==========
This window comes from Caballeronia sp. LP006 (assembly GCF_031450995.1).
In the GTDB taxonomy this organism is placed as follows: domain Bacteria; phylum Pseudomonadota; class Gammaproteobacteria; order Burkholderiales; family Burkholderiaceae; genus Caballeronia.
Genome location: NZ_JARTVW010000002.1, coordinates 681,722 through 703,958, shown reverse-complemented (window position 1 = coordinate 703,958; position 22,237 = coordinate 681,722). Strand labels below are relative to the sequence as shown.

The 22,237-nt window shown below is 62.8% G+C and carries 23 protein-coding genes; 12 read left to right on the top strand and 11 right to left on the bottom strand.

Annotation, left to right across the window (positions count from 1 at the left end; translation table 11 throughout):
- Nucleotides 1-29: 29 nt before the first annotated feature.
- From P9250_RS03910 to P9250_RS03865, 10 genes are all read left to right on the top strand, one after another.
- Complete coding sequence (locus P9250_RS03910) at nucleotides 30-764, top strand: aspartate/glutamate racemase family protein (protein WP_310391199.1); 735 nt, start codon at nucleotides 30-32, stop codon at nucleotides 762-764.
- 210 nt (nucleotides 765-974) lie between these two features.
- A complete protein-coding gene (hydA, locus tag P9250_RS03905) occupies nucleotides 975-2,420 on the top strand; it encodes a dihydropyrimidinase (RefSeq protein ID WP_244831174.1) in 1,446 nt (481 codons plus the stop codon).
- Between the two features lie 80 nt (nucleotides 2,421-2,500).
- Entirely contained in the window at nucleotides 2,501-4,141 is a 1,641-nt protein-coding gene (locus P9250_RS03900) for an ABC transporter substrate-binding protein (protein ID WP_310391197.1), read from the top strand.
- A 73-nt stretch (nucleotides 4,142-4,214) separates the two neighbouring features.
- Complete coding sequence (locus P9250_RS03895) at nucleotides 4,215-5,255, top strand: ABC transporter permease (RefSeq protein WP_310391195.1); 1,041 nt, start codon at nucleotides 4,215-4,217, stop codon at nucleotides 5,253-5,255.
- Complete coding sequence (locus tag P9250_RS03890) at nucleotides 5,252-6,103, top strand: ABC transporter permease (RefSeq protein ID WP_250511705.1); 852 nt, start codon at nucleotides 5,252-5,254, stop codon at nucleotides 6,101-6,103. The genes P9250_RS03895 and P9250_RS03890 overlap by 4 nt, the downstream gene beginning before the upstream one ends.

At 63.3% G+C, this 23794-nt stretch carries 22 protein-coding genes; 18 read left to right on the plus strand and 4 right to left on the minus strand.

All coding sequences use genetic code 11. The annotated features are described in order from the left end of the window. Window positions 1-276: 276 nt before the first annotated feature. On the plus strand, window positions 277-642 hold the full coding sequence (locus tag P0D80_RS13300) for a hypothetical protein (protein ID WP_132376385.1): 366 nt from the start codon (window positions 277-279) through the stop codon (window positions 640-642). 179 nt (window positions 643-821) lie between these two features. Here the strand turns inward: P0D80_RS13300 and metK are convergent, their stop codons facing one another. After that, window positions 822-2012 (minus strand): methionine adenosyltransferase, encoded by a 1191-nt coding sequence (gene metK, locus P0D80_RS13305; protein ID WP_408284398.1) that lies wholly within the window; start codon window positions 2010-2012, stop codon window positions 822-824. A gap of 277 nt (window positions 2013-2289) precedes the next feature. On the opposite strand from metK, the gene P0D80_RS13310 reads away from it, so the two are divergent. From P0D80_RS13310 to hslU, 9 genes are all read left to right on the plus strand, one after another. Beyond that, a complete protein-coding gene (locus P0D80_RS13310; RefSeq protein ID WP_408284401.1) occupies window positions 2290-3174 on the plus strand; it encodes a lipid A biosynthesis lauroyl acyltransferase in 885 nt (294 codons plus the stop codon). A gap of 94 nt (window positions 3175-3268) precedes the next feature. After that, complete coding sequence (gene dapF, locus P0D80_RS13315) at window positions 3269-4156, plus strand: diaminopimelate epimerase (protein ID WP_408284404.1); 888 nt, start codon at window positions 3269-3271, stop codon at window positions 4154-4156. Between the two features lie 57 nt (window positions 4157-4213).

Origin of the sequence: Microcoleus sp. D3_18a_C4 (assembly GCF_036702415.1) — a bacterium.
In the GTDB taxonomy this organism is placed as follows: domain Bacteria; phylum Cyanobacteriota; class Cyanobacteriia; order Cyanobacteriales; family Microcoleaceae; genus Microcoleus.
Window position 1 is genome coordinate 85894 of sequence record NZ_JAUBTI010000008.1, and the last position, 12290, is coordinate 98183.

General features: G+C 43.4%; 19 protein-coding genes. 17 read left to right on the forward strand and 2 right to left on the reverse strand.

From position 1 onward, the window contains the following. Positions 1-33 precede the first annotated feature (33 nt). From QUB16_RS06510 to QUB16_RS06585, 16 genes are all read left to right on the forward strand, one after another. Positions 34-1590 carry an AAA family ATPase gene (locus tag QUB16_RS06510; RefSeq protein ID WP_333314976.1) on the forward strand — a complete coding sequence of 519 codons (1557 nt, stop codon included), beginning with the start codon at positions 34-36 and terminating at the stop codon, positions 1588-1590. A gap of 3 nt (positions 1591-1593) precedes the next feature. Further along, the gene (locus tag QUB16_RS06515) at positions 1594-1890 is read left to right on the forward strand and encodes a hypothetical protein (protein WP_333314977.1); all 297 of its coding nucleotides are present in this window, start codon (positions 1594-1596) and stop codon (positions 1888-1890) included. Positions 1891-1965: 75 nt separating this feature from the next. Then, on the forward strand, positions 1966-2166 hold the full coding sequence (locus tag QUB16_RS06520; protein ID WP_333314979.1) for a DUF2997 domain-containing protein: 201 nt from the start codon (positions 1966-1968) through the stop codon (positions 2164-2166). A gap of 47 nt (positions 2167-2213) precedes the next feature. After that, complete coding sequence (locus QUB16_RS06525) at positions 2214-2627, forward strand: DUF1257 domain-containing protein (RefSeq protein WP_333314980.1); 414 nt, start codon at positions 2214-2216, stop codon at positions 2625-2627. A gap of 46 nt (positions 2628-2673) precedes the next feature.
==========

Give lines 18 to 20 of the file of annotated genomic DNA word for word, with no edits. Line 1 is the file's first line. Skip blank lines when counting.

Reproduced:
Origin of the sequence: Microcoleus sp. D3_18a_C4 (assembly GCF_036702415.1) — a bacterium.
In the GTDB taxonomy this organism is placed as follows: domain Bacteria; phylum Cyanobacteriota; class Cyanobacteriia; order Cyanobacteriales; family Microcoleaceae; genus Microcoleus.
Window position 1 is genome coordinate 85894 of sequence record NZ_JAUBTI010000008.1, and the last position, 12290, is coordinate 98183.